A first novel abrim with originality, narrated by a retarded gay hustler in his early 20s.
Like Faulkner's The Sound and the Fury (an obvious antecedent), this ambitious work's nonlinear structure takes some getting used to. Even so, the payoff hits with surprising strength and justifies its strange unfolding and tangled timeline. Fatherless Earl has been kicked out of their Omaha, Nebraska, home by his mother and shipped by plane to Memphis, where his senile grandmother carries on daylong fights with her dead husband, thinks doper Earl is robbing her, and at last kicks him out too. Earl, who may have AIDS, has fallen for and chases about after Red, a worse-than-hustler in his late 20s who definitely has AIDS. Although Earl, always hazy about his motivations, doesn't understand that what he feels is love, he does manage to tell Red, "I want to stay with you, whatever that means. Whatever it's like. I ain't never stayed with nobody just cause I wanted to so I ain't got the first idea how it goes or what come next. But I ain't got nothing to lose neither . . . So I's free. You know? Free." Red pushes Earl off, which confuses his would-be swain but not the reader, who knows that one of Red's jobs is to provide sweet gay innocents for snuff films. Earl, who looks 15, would strike the hoods Red works for as a pure natural. Our dimwitted narrator is so naïve he has no idea how to please the johns who pay for his services in a Manhattan whorehouse; those scenes are among the many unrelentingly sordid moments stamped onto the reader's brain as if by a Federal Fiction Inspector.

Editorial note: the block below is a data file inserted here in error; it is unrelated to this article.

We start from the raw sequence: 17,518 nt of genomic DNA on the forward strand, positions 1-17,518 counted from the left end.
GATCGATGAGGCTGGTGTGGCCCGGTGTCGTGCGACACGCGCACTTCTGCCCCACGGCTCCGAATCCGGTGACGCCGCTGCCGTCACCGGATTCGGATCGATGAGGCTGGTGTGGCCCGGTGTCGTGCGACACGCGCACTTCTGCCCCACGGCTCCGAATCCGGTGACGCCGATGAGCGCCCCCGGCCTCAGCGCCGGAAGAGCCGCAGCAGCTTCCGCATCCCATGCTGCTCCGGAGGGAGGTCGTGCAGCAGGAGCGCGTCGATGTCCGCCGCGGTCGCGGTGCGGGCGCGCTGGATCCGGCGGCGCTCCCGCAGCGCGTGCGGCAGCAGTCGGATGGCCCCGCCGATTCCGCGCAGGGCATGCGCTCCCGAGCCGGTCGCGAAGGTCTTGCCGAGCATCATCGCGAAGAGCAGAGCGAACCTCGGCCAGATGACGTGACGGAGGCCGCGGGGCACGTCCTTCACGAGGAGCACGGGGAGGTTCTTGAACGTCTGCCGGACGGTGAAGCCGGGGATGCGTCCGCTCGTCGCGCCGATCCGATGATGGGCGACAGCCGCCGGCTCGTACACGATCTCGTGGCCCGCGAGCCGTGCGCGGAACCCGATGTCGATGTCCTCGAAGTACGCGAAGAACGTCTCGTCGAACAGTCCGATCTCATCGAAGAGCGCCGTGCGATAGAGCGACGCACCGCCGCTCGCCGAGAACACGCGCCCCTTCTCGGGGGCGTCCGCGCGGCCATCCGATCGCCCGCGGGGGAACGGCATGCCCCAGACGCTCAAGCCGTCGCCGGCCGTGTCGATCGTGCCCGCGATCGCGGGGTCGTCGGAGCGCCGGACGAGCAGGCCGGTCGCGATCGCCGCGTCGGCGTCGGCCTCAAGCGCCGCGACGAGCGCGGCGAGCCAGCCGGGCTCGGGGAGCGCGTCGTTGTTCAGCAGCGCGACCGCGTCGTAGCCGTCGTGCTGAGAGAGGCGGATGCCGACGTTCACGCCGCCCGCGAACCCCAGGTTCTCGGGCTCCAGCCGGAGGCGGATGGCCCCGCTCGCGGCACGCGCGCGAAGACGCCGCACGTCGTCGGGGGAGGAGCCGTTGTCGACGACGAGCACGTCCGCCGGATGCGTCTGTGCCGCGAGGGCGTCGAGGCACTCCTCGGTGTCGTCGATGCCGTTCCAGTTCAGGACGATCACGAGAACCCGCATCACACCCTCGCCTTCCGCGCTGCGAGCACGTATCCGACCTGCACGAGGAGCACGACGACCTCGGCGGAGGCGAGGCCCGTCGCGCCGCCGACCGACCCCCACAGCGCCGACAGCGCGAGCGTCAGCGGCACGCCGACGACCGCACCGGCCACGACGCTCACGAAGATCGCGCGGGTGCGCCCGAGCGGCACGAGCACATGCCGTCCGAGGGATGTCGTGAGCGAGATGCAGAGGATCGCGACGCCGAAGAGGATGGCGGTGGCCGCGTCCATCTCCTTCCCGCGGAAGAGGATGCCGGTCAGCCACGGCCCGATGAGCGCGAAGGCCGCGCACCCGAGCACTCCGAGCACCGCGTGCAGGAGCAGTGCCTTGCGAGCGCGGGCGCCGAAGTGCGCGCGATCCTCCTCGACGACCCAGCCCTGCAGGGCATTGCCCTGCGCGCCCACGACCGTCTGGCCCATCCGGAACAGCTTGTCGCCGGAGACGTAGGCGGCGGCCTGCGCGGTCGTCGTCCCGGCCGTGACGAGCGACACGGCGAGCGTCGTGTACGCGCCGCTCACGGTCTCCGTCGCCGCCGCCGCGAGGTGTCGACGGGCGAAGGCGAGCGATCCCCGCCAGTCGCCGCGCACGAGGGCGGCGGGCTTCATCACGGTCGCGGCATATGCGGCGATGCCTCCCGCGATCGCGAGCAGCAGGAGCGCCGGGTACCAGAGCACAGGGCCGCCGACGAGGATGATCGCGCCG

A technical tour-de-force, but hard to enjoy unless you relish plunging into mental darkness as it strives upward for love. Calling Gus Van Sant from his own private Idaho.